Six reasons your job search is failing

Monday, May 4, 2015

SACRAMENTO (JobJournal) -- If you've been blaming the job market or local economy for your lack of job search success, maybe it's your strategy that needs a boost. Amit De, CEO and co-founder of CareerLeaf, suggests it might be time to take your game to a higher level. Here are six areas that he says are essential to be a top contender in the job market.

Attitude: Much of your job search is related to composure and attitude. While the process can be frustrating, degrading and many other adjectives, stay positive. Your attitude will be reflected in applications, emails, online presence and, most importantly, the interview. Remain confident no matter what it takes.

Social Media Presence: Scanning social media profiles has become a standard part of the applicant screening process for most employers, so your image on social media could make or break your chances for an interview or job offer. You should establish a professional profile on at least one of the major sites, like LinkedIn, Facebook, or Twitter, and make sure it is squeaky clean. Google your name to find out what others will see. Check your Facebook privacy settings and have friends un-tag you from any photos that might compromise your candidacy for employment.

Job Boards: Utilizing major job boards can stall your job search, wasting time and energy. The high traffic to those sites means your resume will compete with thousands of others and probably wind up in a tower-sized stack of never-seen applications. Niche job boards within your industry have fewer candidates and increase your chances of interacting with hiring managers, who are more likely to provide contact information on industry-specific sites.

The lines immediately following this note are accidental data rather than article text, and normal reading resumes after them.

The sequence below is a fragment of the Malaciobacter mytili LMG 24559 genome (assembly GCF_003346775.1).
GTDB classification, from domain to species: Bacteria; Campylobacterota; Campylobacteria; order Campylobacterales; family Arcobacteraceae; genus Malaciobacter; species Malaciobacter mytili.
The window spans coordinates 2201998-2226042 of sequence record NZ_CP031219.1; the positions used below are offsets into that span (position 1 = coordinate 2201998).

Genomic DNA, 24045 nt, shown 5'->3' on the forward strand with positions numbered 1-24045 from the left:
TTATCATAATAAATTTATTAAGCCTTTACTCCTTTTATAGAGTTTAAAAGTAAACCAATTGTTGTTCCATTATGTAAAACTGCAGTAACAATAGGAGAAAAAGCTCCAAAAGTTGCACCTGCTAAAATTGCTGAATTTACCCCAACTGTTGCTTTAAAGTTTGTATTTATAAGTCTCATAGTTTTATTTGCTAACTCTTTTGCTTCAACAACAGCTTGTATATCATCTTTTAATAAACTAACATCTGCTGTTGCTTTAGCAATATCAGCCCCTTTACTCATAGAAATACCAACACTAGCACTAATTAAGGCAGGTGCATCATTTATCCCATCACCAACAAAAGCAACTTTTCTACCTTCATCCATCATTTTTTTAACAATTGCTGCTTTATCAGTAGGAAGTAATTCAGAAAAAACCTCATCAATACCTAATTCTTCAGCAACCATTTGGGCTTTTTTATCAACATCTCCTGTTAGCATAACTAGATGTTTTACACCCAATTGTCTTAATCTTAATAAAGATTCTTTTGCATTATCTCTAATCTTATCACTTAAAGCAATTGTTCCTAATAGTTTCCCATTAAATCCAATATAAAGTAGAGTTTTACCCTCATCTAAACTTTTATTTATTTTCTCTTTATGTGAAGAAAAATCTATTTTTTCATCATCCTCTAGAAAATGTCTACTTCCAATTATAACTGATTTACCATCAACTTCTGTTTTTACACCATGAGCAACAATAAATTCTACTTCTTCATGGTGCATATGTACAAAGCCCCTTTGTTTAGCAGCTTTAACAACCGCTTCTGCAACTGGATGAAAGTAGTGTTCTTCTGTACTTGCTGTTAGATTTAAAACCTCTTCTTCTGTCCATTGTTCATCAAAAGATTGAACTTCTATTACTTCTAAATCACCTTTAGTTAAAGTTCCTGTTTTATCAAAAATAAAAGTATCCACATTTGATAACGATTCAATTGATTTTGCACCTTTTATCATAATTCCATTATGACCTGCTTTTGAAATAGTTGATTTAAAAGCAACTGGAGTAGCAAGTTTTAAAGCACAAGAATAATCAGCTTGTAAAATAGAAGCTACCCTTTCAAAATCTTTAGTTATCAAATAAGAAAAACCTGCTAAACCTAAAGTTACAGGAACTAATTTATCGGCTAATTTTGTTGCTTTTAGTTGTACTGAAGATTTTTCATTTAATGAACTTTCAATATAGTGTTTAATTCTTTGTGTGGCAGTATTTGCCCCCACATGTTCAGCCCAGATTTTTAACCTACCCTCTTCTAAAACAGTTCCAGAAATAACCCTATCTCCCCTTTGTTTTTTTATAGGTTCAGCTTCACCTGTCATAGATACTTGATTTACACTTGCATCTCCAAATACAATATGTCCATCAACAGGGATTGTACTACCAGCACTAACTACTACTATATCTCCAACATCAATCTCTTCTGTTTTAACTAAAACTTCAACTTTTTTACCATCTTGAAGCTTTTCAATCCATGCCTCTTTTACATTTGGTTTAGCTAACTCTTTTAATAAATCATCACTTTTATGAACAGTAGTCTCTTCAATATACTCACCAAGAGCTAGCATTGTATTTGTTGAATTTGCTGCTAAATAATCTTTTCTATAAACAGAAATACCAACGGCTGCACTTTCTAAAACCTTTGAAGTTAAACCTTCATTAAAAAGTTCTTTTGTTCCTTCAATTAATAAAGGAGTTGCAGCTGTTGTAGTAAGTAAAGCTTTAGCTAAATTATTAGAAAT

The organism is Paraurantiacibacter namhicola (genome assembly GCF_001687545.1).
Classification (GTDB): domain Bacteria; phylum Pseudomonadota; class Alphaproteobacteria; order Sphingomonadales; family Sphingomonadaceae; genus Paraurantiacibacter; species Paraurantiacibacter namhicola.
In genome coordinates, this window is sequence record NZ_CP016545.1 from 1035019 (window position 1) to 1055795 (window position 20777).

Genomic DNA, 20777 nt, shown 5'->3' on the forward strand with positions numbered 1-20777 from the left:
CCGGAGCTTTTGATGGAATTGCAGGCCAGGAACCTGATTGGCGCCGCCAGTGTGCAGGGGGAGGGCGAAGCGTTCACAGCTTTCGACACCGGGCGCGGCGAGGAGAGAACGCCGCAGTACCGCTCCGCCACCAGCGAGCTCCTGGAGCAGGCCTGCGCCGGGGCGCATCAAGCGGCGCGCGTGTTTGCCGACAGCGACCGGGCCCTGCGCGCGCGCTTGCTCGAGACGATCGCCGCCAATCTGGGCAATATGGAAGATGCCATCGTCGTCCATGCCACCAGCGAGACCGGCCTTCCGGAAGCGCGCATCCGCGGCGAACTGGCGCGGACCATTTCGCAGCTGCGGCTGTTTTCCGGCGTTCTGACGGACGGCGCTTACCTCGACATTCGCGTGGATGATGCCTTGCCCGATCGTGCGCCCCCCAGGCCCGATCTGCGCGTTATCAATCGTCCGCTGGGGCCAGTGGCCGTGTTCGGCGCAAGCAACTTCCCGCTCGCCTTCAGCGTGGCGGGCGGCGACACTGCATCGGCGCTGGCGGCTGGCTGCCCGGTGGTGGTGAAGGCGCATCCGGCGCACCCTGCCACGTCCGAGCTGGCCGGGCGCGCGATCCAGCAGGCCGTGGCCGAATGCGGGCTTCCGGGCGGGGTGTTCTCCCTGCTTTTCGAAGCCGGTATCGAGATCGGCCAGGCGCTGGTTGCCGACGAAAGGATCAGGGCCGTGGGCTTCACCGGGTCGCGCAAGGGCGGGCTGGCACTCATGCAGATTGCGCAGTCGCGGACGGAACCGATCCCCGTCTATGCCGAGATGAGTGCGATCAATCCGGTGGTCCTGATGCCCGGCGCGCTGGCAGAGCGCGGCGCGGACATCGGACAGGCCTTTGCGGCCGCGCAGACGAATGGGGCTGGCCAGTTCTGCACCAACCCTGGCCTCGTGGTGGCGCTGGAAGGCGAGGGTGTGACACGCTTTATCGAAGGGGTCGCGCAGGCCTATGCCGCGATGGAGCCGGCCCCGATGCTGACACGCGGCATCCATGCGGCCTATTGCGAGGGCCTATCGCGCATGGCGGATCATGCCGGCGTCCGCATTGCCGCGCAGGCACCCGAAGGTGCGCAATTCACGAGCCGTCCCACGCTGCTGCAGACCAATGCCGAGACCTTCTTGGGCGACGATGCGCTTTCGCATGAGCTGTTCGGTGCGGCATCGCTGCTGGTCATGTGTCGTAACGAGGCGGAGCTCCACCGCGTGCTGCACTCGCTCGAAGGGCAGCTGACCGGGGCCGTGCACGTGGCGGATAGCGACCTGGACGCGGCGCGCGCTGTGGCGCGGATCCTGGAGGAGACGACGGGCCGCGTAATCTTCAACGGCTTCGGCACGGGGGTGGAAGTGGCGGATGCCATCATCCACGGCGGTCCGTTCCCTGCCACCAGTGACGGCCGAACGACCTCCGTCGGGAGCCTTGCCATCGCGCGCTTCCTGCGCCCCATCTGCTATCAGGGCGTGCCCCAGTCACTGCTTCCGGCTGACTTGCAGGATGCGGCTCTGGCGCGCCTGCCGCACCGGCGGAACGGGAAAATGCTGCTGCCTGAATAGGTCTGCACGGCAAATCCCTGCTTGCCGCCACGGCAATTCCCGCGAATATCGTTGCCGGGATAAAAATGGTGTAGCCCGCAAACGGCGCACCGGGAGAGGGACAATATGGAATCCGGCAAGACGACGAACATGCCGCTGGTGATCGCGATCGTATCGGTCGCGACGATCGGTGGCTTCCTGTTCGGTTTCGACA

Networking: Turn your job search around by creating a network of cooperative professional connections. Networking does not mean asking somebody to find you a job; it's about building mutually beneficial relationships in which you can learn more about companies, positions, industries, and even your own career path.

Resume: Hiring managers might take only a few seconds to review your resume before deciding which pile it goes in. Too much text, poor formatting, inappropriate content, and grammatical or spelling errors are common reasons recruiters toss resumes into the recycling bin. Create a professional resume that showcases you in a concise, easy-to-read format.

Advice: Asking for job-search and industry-related advice is not only acceptable, it's necessary. Utilize your networking connections to develop relationships with potential mentors. Ask questions and learn from their experience.

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